View Full Version : SF Magazines


HarryT
08-28-2007, 04:32 AM
Fictionwise offer a number of different SF/Fantasy magazines in eBook format, among which are:

Fantasy and Science Fiction (F&SF)
Analog
Asimov's

As an SF fan I've heard of all of these but, because they are very expensive and difficult to get hold of here in the UK, have never read any of them.

Could someone who is familiar with them tell me whether they all publish much the same kind of thing, or does each have a different emphasis and style? I know that F&SF is the oldest, but which would you recommend reading?

Thanks!

Lemurion
08-28-2007, 06:54 AM
I have e-subscriptions to all three and have been reading them off and on for decades. Analog is actually the oldest, not F&SF, being founded in 1930 as Astounding and published continously since a brief gap in the early 30's. It aims at a fairly narrow band of traditional SF readers. All the stories revolve around some aspect of technology, and tend to be straightforward in terms of narrative style. It tends to have the most consistent reading experience of the three-- and publishes the kind of stories people think of as "classic American SF." Robert Sawyer's novel "Rollback" was recently serialized in Analog. It's where you'll find the "technical stories" where someone has a problem and the story focus is on how the problem is resolved as much or more than character growth. It's also the only one of the three that serializes novels, usually before publication in book form.

F&SF is the second oldest, starting in the fifties. It has the widest variety, publishing fantasy as well as SF. I find it has works that are more character and style driven than Analog. It's hard to characterize F&SF stories, but there aren't a lot of nuts & bolts style SF pieces, as it has more of a literary flavor. Look for contemporary fantasy more than sword and sorcery here.

Asimovs' is the new kid on the block, starting in the late seventies. It's published by the same people as Analog, but has a different editorial style. They tend to publish what they call serious and thoughtful character driven fiction. Essentially their stories focus more on the soft sciences than Analog, and are primarily about character change. If there's a technical problem, the story is much more on how it affects character than how it's solved technically.

HarryT
08-28-2007, 07:05 AM
Thanks, Lemurion, that's extremely helpful. I am of course familiar with the old "Astounding Stories", but didn't know that it was related to "Analog". It sounds as though that's the one for me - I'm a big fan of SF of the "old school".

Very much appreciate the help - thanks again! I'd like to be able to read all three, but I just don't have the time, unfortunately.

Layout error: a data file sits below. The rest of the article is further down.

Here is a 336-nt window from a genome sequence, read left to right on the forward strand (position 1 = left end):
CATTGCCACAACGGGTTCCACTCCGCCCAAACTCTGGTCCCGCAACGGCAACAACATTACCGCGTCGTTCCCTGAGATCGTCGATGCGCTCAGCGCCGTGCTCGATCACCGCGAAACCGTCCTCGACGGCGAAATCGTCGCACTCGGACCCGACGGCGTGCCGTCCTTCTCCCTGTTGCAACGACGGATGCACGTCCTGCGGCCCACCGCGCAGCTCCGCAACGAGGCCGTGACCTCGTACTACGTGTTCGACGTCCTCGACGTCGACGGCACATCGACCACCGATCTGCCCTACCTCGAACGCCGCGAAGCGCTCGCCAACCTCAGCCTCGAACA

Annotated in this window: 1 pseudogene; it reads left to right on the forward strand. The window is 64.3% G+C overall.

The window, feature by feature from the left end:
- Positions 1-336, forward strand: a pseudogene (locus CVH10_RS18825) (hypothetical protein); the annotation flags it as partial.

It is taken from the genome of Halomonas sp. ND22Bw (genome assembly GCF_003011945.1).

VillageReader
08-28-2007, 07:13 AM
Thanks, Lemurion, that's extremely helpful. I am of course familiar with the old "Astounding Stories", but didn't know that it was related to "Analog". It sounds as though that's the one for me - I'm a big fan of SF of the "old school".

Very much appreciate the help - thanks again! I'd like to be able to read all three, but I just don't have the time, unfortunately.

Harry - don't forget that you can sample all three as single issues without getting the subscription. Depending on when you spot them on Fictionwise that may not always be obvious. Unless they do something weird with pricing on your side of the pond they should all be less than 2 pounds for a single issue.

HarryT
08-28-2007, 07:19 AM
Harry - don't forget that you can sample all three as single issues without getting the subscription. Depending on when you spot them on Fictionwise that may not always be obvious. Unless they do something weird with pricing on your side of the pond they should all be less than 2 pounds for a single issue.

That's exactly what I've done :). One can't always judge the overall "style" of a magazine from a single issue, however - hence the request for info!

My basic problem is that my reading tastes far exceed the time I have availble for reading, so I need to be a little selective. I always enjoy crime/mystery books too, so I'm faced with an equal dilemma when it comes to magazines in that area too, but I think I've settled on reading "Ellory Queen's Mystery Magazine" for that.

Many thanks for the suggestion, anyway. I'm sure that others will find it useful.

jasonkchapman
08-28-2007, 07:38 AM
To add to what Lemurion wrote: I also read all three, and have for a long, long time. For what it's worth, Asimov's seems to have published the preponderance of Hugo winners over the last thirty years or so. I should also point out, by the way, that Fictionwise has almost all of the Hugo-nominated shorts and novelettes available for free.

Another e-magazine that has recently shown up on the Fictionwise list is the small, but excellent Aeon Speculative Fiction (http://www.aeonmagazine.com/).